AROUND THE BRANCHES - Portugal Still Reliant on Foreign Investment
This week we look at what the recent re-election of the Socialists in Portugal means for expats and foreign visitors.
While Prime Minister Antonio Costa may be jubilant, it is likely that he will continue to rely on the investment and economic stimulation generated by foreign citizens and expats if he is to help the country keep its spiralling debt under control.
Why foreign money is still vital
Economic growth is crucial to Portugal if Costa is going to make good on his plans to bring public debt to below 100% of GDP by 2023, the end of his four-year term. Portuguese public debt currently stands at 122% of GDP. However, Costa is working on an assumption of annual GDP growth of around 2%, below the forecasts of most experts – some of whom see growth slowing to 1.2% in 2020 – and significantly below the Bank of Portugal's 1.7% estimate. *
Socialist soundbites, fiscal conservatism
Costa's government is not as socialist as it might first appear. In reality, many of its policies align closely with or are indistinguishable from those of its centre-right predecessor.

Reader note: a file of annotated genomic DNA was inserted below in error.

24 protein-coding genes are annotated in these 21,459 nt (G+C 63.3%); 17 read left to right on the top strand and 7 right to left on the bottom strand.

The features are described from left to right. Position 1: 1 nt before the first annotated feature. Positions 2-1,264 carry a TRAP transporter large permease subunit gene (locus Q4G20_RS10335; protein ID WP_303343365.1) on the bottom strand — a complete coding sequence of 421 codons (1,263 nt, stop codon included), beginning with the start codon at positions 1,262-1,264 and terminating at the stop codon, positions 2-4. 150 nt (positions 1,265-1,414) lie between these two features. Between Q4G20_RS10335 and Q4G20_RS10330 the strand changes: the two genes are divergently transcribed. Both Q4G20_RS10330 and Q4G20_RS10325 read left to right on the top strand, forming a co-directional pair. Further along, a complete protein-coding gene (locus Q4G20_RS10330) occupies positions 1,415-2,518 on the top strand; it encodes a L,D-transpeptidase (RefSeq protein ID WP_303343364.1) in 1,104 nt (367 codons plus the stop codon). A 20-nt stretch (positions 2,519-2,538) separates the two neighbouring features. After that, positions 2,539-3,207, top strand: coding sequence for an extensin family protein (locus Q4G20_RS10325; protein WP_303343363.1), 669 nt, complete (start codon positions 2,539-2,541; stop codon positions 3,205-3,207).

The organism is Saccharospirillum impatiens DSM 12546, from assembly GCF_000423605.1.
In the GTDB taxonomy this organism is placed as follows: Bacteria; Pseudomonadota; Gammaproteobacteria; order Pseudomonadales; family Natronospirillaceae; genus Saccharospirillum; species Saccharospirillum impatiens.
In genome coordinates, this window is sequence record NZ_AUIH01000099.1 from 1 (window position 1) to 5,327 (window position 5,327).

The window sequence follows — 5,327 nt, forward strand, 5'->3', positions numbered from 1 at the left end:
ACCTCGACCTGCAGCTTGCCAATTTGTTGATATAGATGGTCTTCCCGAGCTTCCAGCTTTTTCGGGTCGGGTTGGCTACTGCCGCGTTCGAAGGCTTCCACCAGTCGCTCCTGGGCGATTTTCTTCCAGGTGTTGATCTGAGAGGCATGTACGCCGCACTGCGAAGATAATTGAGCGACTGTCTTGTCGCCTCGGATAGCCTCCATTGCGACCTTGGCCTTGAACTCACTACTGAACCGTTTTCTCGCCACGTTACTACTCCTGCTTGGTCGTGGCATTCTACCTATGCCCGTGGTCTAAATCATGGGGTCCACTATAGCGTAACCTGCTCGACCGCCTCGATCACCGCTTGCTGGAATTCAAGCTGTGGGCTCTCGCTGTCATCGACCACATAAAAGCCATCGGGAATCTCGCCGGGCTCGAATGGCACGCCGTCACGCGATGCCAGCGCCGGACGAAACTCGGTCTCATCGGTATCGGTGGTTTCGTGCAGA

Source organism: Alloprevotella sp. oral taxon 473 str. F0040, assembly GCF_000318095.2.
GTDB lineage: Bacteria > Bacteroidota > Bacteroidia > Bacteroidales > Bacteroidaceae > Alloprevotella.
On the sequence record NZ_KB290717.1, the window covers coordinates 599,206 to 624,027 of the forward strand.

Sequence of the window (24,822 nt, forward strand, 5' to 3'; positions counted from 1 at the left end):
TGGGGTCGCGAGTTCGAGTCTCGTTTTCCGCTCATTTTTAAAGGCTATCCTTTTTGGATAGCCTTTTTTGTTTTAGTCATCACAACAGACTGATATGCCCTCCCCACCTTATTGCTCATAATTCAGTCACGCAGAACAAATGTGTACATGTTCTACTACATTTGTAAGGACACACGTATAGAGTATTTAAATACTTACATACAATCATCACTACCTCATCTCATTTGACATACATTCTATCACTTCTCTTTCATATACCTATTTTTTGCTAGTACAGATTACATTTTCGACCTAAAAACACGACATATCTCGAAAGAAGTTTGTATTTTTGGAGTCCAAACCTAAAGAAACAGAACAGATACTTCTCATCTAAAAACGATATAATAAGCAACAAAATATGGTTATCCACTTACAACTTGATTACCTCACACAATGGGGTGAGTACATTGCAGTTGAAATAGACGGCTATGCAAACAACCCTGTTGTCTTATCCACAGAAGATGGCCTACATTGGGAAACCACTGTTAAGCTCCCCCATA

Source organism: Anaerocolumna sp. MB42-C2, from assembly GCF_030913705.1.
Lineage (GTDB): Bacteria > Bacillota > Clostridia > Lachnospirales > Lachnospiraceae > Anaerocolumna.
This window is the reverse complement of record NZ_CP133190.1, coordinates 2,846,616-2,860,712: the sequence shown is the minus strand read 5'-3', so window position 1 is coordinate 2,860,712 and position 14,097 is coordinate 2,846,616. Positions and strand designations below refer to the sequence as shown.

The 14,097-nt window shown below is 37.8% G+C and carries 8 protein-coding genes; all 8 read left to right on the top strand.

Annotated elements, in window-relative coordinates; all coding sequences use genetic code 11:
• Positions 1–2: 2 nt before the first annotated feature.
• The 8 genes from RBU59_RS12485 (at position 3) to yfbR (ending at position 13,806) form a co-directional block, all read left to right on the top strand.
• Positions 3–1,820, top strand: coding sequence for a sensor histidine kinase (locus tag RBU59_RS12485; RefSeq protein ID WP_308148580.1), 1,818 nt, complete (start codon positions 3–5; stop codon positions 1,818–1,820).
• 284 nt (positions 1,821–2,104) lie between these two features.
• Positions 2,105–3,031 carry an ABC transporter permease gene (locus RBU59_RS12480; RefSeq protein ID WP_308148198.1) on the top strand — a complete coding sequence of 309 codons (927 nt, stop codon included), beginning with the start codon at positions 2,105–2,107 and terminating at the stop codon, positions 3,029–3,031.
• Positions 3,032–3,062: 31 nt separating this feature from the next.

Private investment has played a massive role in Portugal's recent economic success, with foreign buyers from Britain, China, the United States and elsewhere providing a massive boost to the economy. Furthermore, the golden-visa programme, which enables high net worth foreigners to reside in the country, has helped to stimulate investment in Portuguese property, Portuguese tech start-ups and more.
There has also been, of course, an influx of cash-rich British expats into Portugal, especially in areas around Lisbon and the Algarve, in the light of Brexit.
Despite this, Portugal's level of public investment is still low and, against this background, even though Portugal is trumpeted as Europe's great socialist success story, it will continue to rely on foreign investment. This can only be good for British expats looking to enjoy a mutually beneficial relationship with Britain's "oldest ally".
All the signs are that investors still have faith in the country, even though the yield on 10-year Portuguese bonds dipped below 0.11% in early October; the first time they have fallen lower than the Spanish equivalent since December 2009.* But with the European Central Bank offering near-zero borrowing costs, it becomes much easier to understand why Portugal's economy remains both so buoyant and so attractive to foreign and expat investors.
Wealth management and financial advice for expats in Portugal
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* Bloomberg https://finance.yahoo.com/news/portugals-costa-pins-debt-strategy-153852734.html Accessed 18-10-19